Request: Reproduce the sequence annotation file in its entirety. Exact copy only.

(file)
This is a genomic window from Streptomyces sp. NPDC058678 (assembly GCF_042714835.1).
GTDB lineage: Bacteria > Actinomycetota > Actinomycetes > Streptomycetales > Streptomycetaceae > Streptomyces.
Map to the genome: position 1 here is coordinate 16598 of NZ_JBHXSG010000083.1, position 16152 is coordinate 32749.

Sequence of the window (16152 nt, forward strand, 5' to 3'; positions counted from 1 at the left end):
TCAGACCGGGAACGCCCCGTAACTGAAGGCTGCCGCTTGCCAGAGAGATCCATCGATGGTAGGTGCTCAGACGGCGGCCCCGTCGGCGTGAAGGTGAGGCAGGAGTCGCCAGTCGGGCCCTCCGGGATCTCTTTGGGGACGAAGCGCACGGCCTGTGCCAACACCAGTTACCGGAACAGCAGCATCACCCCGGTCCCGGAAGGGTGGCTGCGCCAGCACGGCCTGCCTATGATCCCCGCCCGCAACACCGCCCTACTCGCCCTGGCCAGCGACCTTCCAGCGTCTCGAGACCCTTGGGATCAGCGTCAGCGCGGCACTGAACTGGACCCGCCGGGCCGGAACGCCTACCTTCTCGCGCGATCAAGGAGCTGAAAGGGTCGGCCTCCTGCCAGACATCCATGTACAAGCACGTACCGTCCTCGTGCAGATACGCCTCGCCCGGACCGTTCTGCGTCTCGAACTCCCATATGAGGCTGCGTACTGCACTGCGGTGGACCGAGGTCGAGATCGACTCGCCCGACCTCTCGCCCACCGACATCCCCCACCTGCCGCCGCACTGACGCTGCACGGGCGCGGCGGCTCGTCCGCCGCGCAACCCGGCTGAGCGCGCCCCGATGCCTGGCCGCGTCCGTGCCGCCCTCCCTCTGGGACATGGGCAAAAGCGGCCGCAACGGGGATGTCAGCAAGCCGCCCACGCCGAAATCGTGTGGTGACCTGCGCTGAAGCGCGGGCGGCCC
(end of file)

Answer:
This is a genomic window from Streptomyces sp. NPDC058678 (assembly GCF_042714835.1).
GTDB lineage: Bacteria > Actinomycetota > Actinomycetes > Streptomycetales > Streptomycetaceae > Streptomyces.
Map to the genome: position 1 here is coordinate 16598 of NZ_JBHXSG010000083.1, position 16152 is coordinate 32749.

Sequence of the window (16152 nt, forward strand, 5' to 3'; positions counted from 1 at the left end):
TCAGACCGGGAACGCCCCGTAACTGAAGGCTGCCGCTTGCCAGAGAGATCCATCGATGGTAGGTGCTCAGACGGCGGCCCCGTCGGCGTGAAGGTGAGGCAGGAGTCGCCAGTCGGGCCCTCCGGGATCTCTTTGGGGACGAAGCGCACGGCCTGTGCCAACACCAGTTACCGGAACAGCAGCATCACCCCGGTCCCGGAAGGGTGGCTGCGCCAGCACGGCCTGCCTATGATCCCCGCCCGCAACACCGCCCTACTCGCCCTGGCCAGCGACCTTCCAGCGTCTCGAGACCCTTGGGATCAGCGTCAGCGCGGCACTGAACTGGACCCGCCGGGCCGGAACGCCTACCTTCTCGCGCGATCAAGGAGCTGAAAGGGTCGGCCTCCTGCCAGACATCCATGTACAAGCACGTACCGTCCTCGTGCAGATACGCCTCGCCCGGACCGTTCTGCGTCTCGAACTCCCATATGAGGCTGCGTACTGCACTGCGGTGGACCGAGGTCGAGATCGACTCGCCCGACCTCTCGCCCACCGACATCCCCCACCTGCCGCCGCACTGACGCTGCACGGGCGCGGCGGCTCGTCCGCCGCGCAACCCGGCTGAGCGCGCCCCGATGCCTGGCCGCGTCCGTGCCGCCCTCCCTCTGGGACATGGGCAAAAGCGGCCGCAACGGGGATGTCAGCAAGCCGCCCACGCCGAAATCGTGTGGTGACCTGCGCTGAAGCGCGGGCGGCCC